Dr. Larry Creswell, of the Athlete’s heart blog, just posted an interesting debate from the Journal of Physiology. The question of whether longterm endurance exercise leads to heart damage is a hotly contested issue in cardiology. For those who are curious about this intriguing topic, his links lead to very readable prose.
Larry suggests paying attention and staying informed as this story unfolds. That’s good advice.
With the explosion of middle-aged people who insist on hanging their self-esteem on how much inflammation they can endure, we will surely be learning more on this topic.
Here is the link to the excellent post on the Athlete’s heart blog.
5 replies on “Prolonged exercise leads to heart damage — pro/con debate”
“With the explosion of middle-aged people who insist on hanging their self-esteem on how much inflammation they can endure, we will surely be learning more on this topic.” Oh myyyy–you just made my day!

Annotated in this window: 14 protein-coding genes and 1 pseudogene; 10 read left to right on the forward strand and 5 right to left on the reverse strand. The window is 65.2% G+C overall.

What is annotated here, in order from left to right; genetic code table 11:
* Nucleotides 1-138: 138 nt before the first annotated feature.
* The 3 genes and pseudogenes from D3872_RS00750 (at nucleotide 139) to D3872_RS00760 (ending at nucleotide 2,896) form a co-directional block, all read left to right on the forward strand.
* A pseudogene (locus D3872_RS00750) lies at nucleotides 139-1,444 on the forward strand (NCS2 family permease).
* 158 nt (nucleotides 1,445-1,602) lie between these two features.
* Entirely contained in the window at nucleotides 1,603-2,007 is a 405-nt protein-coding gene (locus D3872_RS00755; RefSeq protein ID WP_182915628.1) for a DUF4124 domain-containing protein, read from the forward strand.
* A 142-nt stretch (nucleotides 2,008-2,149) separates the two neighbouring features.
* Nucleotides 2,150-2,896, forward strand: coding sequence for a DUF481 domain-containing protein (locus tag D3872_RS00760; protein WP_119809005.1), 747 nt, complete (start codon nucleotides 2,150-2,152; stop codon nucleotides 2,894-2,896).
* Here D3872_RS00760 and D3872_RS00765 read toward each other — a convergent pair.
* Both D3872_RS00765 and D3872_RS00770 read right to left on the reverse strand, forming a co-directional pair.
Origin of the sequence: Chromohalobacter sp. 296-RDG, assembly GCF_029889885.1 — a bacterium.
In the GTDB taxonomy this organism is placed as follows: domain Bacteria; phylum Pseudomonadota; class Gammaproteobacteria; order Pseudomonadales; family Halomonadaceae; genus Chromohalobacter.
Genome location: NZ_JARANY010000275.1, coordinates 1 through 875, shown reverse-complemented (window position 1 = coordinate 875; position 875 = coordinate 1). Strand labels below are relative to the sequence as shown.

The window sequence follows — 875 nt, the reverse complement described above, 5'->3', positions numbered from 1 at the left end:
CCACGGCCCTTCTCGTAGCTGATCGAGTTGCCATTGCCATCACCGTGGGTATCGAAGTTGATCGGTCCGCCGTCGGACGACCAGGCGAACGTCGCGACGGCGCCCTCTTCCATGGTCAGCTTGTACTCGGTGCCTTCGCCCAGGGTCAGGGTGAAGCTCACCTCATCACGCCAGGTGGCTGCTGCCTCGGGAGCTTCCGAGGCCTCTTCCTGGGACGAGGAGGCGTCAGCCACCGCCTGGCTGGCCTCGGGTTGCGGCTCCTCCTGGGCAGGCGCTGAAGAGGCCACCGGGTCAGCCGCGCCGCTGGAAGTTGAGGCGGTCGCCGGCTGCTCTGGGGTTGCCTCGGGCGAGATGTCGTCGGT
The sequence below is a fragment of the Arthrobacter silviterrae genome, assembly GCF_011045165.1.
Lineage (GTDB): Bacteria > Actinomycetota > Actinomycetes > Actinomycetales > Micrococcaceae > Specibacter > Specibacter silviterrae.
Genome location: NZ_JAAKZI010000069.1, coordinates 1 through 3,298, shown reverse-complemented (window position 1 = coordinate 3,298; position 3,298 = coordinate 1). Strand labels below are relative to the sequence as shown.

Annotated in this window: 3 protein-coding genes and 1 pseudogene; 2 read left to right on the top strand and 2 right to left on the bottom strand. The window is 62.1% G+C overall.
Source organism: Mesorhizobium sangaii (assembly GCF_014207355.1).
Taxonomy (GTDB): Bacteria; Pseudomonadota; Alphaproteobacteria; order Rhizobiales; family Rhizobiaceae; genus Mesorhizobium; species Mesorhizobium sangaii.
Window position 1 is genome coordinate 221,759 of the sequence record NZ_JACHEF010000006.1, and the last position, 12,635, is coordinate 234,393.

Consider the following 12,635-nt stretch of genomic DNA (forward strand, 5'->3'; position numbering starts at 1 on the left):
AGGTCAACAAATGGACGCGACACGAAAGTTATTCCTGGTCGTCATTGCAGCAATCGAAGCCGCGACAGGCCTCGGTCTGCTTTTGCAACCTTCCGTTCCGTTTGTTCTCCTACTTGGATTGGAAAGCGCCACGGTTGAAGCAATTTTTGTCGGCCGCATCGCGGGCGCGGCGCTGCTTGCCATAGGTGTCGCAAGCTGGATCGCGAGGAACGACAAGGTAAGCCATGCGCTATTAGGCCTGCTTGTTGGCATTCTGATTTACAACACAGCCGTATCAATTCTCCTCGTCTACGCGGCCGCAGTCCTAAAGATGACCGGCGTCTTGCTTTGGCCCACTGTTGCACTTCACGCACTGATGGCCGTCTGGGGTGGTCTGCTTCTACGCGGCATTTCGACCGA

So I guess I should not have pushed myself into those 100 pool lengths I did the day before the pool closed for the summer.
Gee, I thought I was doing myself a favor, too . . . . . .
Nobody told me that five years of swim team and 35 years of cycling would cause AF. My hope is that, as cardiologists and PCPs gain insight into the causes of arrhyhmia, those of us (especially youngish women) with lone AF, will not have to experience years of dis-ease while being told our symtoms are all psychosomatic.
I’m sure that you, as one who has exercised himself to an Afib episode, are not impartial in this debate. It’s interesting that the pro/con arguments bring up inflammation only peripherally and only the con side at that.
Perhaps you’ll lay out your views concerning inflammation in detail sometime.
F’rinstance, I asked – back in “Inflamed endurance athletes should take no comfort in Tour de France cycling study” – what determines transiency of inflammation. That would be good to know.
(BTW, your links to those theheart.org articles no longer work since that site has, sadly, been absorbed.)
Thanks for the ‘pro/con’ articles: presently two of my undergraduate students are writing on this very debate (Sophomores; General Ed. course on Research, etc.). They were struggling a bit with synthesizing the findings from both sides; this resource was very timely for all three of my students.